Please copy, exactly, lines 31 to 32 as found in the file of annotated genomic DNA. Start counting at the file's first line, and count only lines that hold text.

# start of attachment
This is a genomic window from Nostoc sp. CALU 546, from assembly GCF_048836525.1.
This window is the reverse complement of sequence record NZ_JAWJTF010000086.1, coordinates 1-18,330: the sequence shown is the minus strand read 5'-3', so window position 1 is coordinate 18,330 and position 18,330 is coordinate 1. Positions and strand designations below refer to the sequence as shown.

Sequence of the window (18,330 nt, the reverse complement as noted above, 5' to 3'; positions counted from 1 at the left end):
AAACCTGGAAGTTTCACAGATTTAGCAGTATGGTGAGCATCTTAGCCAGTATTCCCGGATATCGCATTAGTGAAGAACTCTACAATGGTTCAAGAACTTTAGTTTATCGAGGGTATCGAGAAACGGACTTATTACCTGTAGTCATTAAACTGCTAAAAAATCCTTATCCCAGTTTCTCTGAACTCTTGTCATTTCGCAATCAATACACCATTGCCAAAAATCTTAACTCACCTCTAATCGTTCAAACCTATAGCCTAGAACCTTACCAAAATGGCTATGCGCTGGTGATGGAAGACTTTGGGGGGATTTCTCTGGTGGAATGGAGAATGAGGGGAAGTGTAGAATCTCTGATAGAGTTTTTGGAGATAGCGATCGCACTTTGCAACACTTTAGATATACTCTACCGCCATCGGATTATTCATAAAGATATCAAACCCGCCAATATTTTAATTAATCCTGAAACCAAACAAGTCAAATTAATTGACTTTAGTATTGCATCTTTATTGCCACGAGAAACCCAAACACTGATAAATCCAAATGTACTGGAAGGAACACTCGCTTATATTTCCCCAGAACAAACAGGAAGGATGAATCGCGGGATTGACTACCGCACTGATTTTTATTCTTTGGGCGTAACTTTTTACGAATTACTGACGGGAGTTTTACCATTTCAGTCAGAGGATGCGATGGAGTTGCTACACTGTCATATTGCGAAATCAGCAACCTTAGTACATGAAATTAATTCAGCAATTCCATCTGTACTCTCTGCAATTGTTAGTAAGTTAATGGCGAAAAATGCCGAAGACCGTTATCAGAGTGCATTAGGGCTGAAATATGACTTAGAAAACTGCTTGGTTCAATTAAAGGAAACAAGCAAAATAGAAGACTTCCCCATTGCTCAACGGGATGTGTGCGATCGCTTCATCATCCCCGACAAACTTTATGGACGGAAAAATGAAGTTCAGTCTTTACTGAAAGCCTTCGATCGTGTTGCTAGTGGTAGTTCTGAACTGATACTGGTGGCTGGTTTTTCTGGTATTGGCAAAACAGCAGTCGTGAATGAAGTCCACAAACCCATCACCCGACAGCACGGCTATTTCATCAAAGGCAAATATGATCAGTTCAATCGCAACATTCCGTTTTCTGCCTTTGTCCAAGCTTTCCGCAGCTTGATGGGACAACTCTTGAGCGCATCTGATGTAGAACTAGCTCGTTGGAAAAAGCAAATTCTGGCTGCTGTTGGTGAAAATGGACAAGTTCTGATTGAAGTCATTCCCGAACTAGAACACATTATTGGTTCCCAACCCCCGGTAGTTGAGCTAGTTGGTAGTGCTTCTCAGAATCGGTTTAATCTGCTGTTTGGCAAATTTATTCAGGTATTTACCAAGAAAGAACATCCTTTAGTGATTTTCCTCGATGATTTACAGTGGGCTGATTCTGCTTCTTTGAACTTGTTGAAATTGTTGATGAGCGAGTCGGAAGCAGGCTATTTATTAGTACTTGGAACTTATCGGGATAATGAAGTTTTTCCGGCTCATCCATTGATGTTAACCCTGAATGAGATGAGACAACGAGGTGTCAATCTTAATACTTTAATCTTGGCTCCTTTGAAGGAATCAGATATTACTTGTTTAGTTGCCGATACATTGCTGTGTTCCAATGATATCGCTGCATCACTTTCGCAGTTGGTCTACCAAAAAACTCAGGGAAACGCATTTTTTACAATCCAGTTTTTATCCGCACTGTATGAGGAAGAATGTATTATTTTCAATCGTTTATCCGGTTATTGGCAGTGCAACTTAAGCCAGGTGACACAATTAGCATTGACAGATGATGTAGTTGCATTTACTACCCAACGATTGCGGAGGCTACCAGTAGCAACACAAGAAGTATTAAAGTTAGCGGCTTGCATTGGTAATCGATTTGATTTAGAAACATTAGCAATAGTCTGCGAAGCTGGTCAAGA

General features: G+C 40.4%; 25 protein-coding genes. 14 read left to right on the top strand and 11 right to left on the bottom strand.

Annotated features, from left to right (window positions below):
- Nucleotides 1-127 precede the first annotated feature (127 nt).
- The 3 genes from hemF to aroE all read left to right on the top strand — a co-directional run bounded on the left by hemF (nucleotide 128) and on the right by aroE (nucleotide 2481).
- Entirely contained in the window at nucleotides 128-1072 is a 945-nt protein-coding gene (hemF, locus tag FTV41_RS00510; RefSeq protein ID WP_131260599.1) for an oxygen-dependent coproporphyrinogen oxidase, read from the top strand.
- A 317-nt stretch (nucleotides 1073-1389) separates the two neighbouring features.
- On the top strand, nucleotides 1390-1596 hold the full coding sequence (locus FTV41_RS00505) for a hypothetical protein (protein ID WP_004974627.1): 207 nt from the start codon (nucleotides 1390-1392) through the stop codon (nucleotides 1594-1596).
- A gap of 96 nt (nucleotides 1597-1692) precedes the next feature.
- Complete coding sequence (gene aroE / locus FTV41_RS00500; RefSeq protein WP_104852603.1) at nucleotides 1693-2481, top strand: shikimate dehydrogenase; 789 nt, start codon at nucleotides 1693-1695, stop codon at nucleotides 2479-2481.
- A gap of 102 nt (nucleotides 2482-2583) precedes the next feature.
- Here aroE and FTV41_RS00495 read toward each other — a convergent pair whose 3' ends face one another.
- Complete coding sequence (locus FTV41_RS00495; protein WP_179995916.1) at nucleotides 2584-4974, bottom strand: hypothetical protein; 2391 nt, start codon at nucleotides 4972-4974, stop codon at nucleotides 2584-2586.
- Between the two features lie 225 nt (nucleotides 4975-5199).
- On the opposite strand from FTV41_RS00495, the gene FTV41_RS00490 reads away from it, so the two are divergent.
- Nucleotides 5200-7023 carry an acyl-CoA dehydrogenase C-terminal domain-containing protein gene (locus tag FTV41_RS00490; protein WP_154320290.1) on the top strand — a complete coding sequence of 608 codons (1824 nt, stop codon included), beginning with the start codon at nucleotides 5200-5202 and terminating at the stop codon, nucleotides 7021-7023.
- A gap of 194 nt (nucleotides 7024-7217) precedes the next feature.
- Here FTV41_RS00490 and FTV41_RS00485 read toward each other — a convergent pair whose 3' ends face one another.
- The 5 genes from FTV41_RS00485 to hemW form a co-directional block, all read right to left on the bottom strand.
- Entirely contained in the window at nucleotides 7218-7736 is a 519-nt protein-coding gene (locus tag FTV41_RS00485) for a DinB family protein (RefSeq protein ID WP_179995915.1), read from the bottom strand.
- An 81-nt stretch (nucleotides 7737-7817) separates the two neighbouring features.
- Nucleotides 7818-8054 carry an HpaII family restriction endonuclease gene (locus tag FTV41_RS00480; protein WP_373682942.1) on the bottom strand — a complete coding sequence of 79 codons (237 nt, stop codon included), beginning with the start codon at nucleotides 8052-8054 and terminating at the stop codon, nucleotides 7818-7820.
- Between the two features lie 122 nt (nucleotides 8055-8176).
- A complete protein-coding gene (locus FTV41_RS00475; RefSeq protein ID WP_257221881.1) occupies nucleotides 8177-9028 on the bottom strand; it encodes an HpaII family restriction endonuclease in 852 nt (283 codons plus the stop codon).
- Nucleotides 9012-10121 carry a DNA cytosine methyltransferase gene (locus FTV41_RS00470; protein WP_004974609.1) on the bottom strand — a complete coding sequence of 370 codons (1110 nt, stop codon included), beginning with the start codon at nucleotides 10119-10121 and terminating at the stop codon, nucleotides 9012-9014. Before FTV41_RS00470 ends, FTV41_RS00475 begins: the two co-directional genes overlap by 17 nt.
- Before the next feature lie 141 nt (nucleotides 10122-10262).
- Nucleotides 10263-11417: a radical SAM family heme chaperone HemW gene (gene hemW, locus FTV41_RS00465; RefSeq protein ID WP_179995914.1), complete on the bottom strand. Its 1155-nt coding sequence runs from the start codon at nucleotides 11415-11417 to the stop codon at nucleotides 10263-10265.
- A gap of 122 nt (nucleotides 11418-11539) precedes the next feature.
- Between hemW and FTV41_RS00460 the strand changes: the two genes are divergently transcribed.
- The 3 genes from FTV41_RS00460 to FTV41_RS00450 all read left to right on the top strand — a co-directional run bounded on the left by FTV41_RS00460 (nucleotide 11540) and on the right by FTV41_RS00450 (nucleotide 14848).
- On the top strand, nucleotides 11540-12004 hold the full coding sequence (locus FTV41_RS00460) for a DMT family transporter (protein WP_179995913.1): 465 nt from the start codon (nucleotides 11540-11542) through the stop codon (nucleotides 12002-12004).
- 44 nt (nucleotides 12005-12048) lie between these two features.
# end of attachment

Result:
- A gap of 122 nt (nucleotides 11418-11539) precedes the next feature.
- Between hemW and FTV41_RS00460 the strand changes: the two genes are divergently transcribed.